Military weather prediction program reaches deep into the past

New weather hypermodeling gives meteorologists in the military unbelievable predictive capabilities

New weather hypermodeling gives meteorologists in the military unbelievable predictive capabilities

INTERNET — A team of meteorologists at DARPA have announced a “near solution” to weather prediction so complex that it not only takes into account the gravitational pull of planets in our solar system but also of nearby stars. These systems are so precise, in fact, that the team’s leader, Dr. Angstrom H. Troubador, said, “We were able to accurately predict a small thunderstorm, not even a mile wide, a year in advance. And we’re just now getting our systems truly synced with all the satellite data.”

However, this weather prediction system is so powerful the government wants to keep it out of the hands of its enemies. Dr. Troubador said, “On the battlefield, this kind of knowledge will allow our boys the edge in every situation.” Luckily for Americans, DARPA has promised to spill the beans on any tornadoes or hurricanes it predicts might threaten citizens — as long as it does not threaten national security.

One unintended consequence of the new technology has scientists from many fields both concerned and excited. Dr. Troubador raved about the technology’s new possibilities, saying, “Within just a few years, we’ll be able to use this technology to extrapolate backwards in time centuries or even thousands of years. It is that accurate. And then we’ll be able to look at the weather during important historic moments and analyze long-term climate changes that led to population declines or increases in the past. We’ll be able to look at the gusts of wind that the vikings rode to the Americas. Did they really colonize the Mayan civilization? Finally we’ll have an answer.”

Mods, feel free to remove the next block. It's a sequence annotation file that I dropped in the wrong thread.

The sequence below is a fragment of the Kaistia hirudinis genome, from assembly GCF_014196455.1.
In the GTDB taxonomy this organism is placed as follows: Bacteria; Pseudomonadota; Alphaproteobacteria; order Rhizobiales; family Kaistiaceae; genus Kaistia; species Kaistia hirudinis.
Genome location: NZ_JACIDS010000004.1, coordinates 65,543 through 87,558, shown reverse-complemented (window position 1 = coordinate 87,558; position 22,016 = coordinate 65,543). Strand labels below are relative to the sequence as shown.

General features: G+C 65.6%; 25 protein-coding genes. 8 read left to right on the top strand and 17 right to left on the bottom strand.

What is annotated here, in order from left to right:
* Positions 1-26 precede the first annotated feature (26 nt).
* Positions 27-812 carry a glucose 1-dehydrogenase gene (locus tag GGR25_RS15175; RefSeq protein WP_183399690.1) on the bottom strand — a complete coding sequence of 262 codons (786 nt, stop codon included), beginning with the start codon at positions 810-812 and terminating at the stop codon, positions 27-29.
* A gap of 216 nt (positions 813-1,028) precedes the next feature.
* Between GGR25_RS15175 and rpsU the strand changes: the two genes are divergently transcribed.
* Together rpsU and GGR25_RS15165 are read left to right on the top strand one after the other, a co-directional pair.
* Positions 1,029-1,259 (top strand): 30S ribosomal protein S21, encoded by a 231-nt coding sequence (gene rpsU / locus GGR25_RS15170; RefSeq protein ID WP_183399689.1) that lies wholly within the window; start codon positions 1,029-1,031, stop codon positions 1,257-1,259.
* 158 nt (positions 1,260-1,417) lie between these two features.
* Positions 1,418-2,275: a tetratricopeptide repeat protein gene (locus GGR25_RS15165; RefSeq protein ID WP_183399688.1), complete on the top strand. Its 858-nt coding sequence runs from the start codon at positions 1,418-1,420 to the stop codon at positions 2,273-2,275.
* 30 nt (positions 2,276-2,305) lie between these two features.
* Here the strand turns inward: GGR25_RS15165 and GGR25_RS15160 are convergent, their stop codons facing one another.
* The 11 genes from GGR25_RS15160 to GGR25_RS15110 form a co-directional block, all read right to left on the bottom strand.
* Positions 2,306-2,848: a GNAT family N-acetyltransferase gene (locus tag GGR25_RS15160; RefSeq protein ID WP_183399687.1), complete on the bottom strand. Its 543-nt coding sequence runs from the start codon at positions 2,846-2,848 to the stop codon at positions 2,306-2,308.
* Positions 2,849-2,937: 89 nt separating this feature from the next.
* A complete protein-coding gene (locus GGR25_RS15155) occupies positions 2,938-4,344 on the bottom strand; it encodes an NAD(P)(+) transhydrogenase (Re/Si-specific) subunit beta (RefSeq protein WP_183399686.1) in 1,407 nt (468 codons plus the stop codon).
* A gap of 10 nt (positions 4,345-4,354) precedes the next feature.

A colloquium of concerned scientists, however, at the Conference to Protect the Past, say this technology is just one of many that threatens the privacy of people who are long dead. Dr. Cecilia Darwin spoke out, saying, “We are, ourselves, people of the past, and extrapolative technologies such as Dr. Troubador’s are more threatening to privacy than any surveillance program ever conceived. It is altogether plausible that in just a decade or two similar technologies could open up incomprehensibly accurate windows into the private lives of any person in all of history, including anyone alive today. We need to make sure this power is in the hands of capable and competent scientists with a strong ethical framework, rather than military elites.”

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